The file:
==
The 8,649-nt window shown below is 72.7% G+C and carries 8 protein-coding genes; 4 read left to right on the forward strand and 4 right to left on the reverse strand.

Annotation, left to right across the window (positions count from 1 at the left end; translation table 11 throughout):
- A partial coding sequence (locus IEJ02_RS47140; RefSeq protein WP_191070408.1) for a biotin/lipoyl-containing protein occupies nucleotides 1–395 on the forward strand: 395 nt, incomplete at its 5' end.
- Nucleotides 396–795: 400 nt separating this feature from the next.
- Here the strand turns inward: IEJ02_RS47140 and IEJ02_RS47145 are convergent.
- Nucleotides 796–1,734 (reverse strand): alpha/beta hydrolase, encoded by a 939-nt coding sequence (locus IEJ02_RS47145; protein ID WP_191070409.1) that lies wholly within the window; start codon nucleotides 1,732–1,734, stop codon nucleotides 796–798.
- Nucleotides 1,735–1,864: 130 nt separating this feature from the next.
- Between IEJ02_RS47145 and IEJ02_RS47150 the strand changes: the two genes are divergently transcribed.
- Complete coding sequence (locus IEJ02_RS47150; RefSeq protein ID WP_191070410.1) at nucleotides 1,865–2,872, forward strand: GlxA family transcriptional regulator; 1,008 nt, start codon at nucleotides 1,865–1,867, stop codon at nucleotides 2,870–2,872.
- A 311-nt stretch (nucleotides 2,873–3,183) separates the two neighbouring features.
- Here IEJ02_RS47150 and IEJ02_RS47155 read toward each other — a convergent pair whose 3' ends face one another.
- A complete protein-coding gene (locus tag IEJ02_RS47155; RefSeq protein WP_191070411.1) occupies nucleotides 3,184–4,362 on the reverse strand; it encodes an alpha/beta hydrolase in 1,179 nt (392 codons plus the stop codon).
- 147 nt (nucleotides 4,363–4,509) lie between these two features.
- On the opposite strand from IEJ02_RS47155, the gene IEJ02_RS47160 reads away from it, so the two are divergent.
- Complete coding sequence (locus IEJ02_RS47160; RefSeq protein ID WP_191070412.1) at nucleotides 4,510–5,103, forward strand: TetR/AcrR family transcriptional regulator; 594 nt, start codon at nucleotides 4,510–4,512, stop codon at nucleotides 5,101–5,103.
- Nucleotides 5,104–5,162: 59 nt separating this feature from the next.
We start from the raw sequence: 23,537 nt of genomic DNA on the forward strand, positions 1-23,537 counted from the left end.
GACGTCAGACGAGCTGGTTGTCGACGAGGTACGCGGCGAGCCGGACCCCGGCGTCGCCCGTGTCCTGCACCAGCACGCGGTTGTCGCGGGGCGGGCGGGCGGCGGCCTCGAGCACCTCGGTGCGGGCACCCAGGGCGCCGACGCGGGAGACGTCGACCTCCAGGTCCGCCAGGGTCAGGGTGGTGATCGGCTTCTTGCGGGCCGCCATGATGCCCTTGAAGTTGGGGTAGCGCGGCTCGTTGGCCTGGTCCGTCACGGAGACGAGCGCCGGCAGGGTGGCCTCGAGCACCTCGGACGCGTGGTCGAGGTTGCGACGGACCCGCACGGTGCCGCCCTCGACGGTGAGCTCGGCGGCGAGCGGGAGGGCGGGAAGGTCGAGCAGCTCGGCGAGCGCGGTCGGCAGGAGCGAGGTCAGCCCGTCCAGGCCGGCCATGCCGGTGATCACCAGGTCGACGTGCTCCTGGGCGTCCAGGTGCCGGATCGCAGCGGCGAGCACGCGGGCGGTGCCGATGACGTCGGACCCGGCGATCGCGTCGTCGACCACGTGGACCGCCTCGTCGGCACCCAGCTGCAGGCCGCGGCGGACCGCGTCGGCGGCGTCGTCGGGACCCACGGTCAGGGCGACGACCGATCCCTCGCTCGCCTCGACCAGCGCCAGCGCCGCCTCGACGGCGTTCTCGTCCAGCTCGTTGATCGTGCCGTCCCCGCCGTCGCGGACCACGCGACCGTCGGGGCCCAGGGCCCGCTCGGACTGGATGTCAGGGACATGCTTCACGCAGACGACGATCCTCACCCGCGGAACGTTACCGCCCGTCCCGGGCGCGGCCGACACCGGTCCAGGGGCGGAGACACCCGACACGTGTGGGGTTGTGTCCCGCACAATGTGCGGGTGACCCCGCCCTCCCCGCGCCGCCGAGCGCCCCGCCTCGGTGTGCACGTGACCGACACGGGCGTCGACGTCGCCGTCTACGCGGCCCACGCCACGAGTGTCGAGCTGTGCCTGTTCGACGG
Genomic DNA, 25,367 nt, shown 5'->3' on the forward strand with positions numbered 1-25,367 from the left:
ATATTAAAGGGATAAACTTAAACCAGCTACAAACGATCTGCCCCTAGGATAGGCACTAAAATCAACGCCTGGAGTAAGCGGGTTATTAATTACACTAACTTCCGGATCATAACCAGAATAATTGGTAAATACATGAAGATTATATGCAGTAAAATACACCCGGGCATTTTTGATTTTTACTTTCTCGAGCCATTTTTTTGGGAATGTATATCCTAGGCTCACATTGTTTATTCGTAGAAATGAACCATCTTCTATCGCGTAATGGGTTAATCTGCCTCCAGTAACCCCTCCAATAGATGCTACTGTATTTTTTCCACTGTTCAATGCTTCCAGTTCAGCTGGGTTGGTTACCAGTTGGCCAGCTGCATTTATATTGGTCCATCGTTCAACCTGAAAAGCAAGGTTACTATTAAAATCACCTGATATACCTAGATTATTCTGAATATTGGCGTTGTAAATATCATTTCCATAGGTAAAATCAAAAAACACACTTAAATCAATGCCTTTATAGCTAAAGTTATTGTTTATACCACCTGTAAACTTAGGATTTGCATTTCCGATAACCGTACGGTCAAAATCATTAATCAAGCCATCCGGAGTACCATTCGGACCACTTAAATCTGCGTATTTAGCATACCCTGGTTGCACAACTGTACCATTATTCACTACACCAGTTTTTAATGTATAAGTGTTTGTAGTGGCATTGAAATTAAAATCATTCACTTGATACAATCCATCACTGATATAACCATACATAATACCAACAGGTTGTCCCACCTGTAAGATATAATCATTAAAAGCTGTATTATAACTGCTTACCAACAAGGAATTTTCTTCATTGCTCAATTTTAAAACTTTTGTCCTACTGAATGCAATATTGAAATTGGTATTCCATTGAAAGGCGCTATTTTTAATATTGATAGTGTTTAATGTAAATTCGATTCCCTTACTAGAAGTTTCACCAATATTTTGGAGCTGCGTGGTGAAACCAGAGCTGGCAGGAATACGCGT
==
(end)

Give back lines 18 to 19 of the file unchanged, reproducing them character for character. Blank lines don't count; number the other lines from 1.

GACGTCAGACGAGCTGGTTGTCGACGAGGTACGCGGCGAGCCGGACCCCGGCGTCGCCCGTGTCCTGCACCAGCACGCGGTTGTCGCGGGGCGGGCGGGCGGCGGCCTCGAGCACCTCGGTGCGGGCACCCAGGGCGCCGACGCGGGAGACGTCGACCTCCAGGTCCGCCAGGGTCAGGGTGGTGATCGGCTTCTTGCGGGCCGCCATGATGCCCTTGAAGTTGGGGTAGCGCGGCTCGTTGGCCTGGTCCGTCACGGAGACGAGCGCCGGCAGGGTGGCCTCGAGCACCTCGGACGCGTGGTCGAGGTTGCGACGGACCCGCACGGTGCCGCCCTCGACGGTGAGCTCGGCGGCGAGCGGGAGGGCGGGAAGGTCGAGCAGCTCGGCGAGCGCGGTCGGCAGGAGCGAGGTCAGCCCGTCCAGGCCGGCCATGCCGGTGATCACCAGGTCGACGTGCTCCTGGGCGTCCAGGTGCCGGATCGCAGCGGCGAGCACGCGGGCGGTGCCGATGACGTCGGACCCGGCGATCGCGTCGTCGACCACGTGGACCGCCTCGTCGGCACCCAGCTGCAGGCCGCGGCGGACCGCGTCGGCGGCGTCGTCGGGACCCACGGTCAGGGCGACGACCGATCCCTCGCTCGCCTCGACCAGCGCCAGCGCCGCCTCGACGGCGTTCTCGTCCAGCTCGTTGATCGTGCCGTCCCCGCCGTCGCGGACCACGCGACCGTCGGGGCCCAGGGCCCGCTCGGACTGGATGTCAGGGACATGCTTCACGCAGACGACGATCCTCACCCGCGGAACGTTACCGCCCGTCCCGGGCGCGGCCGACACCGGTCCAGGGGCGGAGACACCCGACACGTGTGGGGTTGTGTCCCGCACAATGTGCGGGTGACCCCGCCCTCCCCGCGCCGCCGAGCGCCCCGCCTCGGTGTGCACGTGACCGACACGGGCGTCGACGTCGCCGTCTACGCGGCCCACGCCACGAGTGTCGAGCTGTGCCTGTTCGACGG
Genomic DNA, 25,367 nt, shown 5'->3' on the forward strand with positions numbered 1-25,367 from the left: